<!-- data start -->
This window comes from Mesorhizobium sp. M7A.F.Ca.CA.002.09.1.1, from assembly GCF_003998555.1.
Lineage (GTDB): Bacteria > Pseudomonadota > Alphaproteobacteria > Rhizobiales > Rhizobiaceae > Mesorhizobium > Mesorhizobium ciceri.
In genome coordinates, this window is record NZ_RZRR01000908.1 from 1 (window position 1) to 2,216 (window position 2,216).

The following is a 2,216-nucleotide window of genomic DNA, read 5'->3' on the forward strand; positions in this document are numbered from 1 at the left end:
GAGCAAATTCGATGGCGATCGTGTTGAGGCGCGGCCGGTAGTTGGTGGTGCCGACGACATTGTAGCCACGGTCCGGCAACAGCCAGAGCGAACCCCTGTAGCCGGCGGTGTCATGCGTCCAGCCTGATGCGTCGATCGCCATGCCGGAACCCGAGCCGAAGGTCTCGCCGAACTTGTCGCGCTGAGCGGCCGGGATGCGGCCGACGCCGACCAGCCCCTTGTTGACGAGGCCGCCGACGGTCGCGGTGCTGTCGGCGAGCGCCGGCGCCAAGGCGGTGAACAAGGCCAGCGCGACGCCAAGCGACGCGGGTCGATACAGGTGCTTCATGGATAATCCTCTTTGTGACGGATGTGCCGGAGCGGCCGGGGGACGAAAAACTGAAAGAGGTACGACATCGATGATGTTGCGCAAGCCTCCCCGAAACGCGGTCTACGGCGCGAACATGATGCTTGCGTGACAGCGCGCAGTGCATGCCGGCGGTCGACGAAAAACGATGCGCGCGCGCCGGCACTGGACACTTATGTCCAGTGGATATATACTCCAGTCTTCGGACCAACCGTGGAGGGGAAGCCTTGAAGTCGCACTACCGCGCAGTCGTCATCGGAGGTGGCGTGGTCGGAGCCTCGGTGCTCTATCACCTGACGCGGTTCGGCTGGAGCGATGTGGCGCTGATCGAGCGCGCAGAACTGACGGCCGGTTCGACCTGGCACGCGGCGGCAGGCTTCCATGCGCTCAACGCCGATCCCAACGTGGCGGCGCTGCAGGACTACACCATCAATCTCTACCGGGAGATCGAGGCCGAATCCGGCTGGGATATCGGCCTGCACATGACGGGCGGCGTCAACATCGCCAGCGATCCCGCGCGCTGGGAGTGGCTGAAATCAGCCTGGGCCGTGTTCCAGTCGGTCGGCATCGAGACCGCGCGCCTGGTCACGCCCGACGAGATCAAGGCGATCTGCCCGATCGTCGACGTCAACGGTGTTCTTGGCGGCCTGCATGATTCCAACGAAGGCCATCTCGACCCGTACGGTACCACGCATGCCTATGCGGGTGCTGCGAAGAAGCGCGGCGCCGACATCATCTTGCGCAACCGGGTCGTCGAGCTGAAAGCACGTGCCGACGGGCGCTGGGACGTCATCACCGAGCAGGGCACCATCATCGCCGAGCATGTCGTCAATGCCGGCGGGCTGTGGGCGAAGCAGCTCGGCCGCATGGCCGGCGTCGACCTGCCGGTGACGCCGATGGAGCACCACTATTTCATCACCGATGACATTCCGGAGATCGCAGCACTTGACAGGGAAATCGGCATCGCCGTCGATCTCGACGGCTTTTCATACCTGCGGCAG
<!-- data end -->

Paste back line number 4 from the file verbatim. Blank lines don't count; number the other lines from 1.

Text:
The following is a 2,216-nucleotide window of genomic DNA, read 5'->3' on the forward strand; positions in this document are numbered from 1 at the left end: